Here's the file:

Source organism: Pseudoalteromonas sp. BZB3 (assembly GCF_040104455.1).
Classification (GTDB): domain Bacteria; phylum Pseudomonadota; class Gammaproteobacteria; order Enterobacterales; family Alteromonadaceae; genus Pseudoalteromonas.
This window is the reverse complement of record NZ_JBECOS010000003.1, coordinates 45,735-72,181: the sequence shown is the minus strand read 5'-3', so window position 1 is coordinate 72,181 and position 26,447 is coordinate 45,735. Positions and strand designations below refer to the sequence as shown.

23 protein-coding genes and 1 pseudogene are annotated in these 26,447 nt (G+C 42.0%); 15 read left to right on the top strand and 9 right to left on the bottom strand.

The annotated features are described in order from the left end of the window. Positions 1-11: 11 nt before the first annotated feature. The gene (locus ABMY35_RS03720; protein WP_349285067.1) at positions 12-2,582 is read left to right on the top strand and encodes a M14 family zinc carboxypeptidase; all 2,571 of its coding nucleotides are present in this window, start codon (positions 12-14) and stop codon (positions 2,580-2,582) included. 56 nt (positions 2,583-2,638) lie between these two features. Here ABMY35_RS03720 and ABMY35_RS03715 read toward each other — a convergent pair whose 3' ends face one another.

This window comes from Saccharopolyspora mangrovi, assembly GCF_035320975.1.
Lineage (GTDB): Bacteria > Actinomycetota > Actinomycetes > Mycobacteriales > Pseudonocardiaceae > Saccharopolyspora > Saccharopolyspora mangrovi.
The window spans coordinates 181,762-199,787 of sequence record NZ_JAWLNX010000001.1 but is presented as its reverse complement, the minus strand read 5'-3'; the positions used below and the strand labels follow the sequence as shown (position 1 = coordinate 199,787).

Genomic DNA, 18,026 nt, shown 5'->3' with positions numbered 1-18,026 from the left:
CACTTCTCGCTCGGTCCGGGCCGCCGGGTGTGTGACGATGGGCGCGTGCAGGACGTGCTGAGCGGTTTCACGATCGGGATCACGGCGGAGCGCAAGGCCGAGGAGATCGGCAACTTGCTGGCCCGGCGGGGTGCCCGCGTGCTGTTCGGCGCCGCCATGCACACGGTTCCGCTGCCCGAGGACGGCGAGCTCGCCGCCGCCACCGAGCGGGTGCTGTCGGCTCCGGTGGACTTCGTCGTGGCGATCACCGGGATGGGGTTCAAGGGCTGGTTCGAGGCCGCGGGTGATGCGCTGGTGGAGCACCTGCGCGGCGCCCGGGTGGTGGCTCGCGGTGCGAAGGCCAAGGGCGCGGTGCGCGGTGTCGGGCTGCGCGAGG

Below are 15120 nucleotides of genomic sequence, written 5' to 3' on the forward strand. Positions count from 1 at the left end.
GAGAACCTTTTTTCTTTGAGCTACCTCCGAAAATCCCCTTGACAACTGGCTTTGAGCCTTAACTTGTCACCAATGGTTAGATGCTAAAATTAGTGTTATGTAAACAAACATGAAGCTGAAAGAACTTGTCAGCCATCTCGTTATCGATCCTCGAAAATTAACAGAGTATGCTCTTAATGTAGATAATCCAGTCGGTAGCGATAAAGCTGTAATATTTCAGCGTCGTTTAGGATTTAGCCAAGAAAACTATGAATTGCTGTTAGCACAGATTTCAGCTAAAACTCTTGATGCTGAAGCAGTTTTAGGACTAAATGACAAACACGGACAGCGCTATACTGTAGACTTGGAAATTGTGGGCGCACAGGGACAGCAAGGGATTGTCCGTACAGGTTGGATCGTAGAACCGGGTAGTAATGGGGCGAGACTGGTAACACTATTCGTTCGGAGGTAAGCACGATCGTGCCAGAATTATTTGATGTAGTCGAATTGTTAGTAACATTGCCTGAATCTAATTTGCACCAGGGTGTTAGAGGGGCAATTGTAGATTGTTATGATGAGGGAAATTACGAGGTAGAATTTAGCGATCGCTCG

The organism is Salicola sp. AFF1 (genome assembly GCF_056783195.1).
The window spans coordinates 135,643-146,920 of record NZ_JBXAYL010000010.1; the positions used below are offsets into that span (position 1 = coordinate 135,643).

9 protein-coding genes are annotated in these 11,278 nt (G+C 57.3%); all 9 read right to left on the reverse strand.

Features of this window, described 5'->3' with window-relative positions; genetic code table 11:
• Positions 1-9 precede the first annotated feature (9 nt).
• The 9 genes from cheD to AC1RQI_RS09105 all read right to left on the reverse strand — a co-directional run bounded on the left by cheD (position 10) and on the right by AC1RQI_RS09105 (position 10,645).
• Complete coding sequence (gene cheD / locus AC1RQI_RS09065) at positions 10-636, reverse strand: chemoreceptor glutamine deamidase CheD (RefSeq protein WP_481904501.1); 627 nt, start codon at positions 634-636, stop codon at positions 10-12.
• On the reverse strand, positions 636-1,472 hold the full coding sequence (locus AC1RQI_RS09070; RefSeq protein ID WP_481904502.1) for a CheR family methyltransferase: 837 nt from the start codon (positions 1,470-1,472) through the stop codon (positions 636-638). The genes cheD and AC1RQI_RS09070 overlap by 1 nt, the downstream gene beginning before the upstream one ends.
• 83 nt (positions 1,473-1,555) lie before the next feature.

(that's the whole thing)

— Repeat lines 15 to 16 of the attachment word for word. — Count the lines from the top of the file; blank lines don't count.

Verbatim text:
9 protein-coding genes are annotated in these 11,278 nt (G+C 57.3%); all 9 read right to left on the reverse strand.

Features of this window, described 5'->3' with window-relative positions; genetic code table 11: